FOXBORO -- Andrew Luck angrily ripped at the chin strap of his helmet as he walked off the field. He had just thrown his second interception of the night, which was returned 87 yards for a score by Patriots rookie cornerback Alfonzo Dennard.
One play into the fourth quarter, New England led, 45-17, and the game was effectively over.
Luck would later add another a third interception to his list of blemishes, which included a 59-yard interception return for a touchdown by new Patriots cornerback Aqib Talib, and a fumble that was recovered by the Patriots in the third quarter.
"Just blame myself for committing four turnovers on my part," Luck said after losing to the Patriots, 59-24. "And two of those for immediate touchdowns. But the Patriots did a good job."
New England's defense showed improvement in the win, but it was provided with opportunities to make big plays in large part because of the mistakes made by Indianapolis' rookie quarterback.
Luck's first interception, picked off by Talib, was an overthrow in the middle of the field. The Dennard interception was an out-pattern intended for Reggie Wayne that was thrown late.
Luck nearly caught Dennard during the return but dove and came up with nothing. On the sideline he was stopped by interim head coach and offensive coordinator Bruce Arians for what looked like a pep talk for the crestfallen 23-year-old.
"Fundamentals. I mean, you can't throw an out pattern late," Arians responded bluntly when asked about his conversation with Luck. "We talked about it, and he was mad at himself. That's the beauty of it. He'll come up and tell you exactly what he's thinking . . . It was something that he knew he couldn't do, and he did it anyway. I don't think he really thought that Reggie was gonna be there clean and he threw it out there. The throw was late and inside and you can't do that."
Arians did provide a glass-half-full perspective on Luck's day. He was the Colts quarterbacks coach in 1998 when rookie Peyton Manning played in Foxboro for the first time and threw three interceptions in a 29-6 loss.
"It was a lot better day than when Peyton Manning came up here for the first time," Arians said. "I was there that day."
Luck was 27-for-50 for 334 yards and two touchdowns. It was his fifth game of the season with 300 yards passing, breaking the record for 300-yard games as a rookie.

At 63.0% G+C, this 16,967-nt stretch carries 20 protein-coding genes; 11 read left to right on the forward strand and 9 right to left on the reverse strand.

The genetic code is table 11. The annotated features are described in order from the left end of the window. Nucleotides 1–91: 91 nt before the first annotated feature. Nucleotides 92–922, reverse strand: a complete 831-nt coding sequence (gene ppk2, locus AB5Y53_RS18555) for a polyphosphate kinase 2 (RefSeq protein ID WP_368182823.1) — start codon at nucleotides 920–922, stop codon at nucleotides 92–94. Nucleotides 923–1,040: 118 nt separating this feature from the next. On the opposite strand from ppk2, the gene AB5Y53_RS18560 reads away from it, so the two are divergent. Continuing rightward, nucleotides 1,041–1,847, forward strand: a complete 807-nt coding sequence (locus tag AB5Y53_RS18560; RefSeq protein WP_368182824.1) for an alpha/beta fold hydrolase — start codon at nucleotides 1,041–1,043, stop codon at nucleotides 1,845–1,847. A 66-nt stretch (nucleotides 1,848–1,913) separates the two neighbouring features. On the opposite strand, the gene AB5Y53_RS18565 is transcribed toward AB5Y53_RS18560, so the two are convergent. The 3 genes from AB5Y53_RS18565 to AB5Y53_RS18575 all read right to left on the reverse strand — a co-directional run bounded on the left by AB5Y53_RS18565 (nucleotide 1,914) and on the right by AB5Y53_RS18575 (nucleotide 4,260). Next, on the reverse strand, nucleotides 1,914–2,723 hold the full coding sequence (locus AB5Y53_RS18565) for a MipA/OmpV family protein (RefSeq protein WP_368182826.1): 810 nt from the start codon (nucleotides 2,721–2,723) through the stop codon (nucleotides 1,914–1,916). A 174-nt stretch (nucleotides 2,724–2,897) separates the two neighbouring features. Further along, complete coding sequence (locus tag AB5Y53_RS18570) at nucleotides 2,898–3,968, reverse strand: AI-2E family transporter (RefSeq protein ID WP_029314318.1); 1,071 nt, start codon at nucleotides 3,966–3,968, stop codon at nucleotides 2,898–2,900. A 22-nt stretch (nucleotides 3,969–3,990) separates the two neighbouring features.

He also made a few plays that provided a glimpse into his potential, proof as to why he was selected with the first overall pick in this year's draft, and why he's so widely renowned through just 10 games as a professional.
In the first quarter, he made a pinpoint throw to TY Hilton in the middle of the field to beat Talib for a 14-yard touchdown. In the third quarter, he completed a 16-yard pass in a third-and-long situation with Patriots defensive end Rob Ninkovich draped on his back.
"Andrew has got all of the abilities, physical, mental, leadership-wise," said Colts kicker Adam Vinatieri, who has played with both Manning and Patriots quarterback Tom Brady during his career. "He is turning into a very good -- a very, very good -- quarterback, and he's gonna continue to grow and get better. He's fun to watch. Obviously we got a young team and we all make mistakes, but it's enjoyable watching him play because I know that at any given time he can go and put a bunch of points on the board. I love having him on my team."
The Colts can live with the plays that make Luck want to rip his chinstrap in half. But Luck had hoped to avoid them on Sunday, knowing he would have to be sharp to keep up with the Patriots.
Instead, Luck's first performance against Brady, a quarterback Luck has watched for years, was far from the dream scenario he might have conjured up as a kid.
"It sucked tonight," Luck said, "because we lost by however much."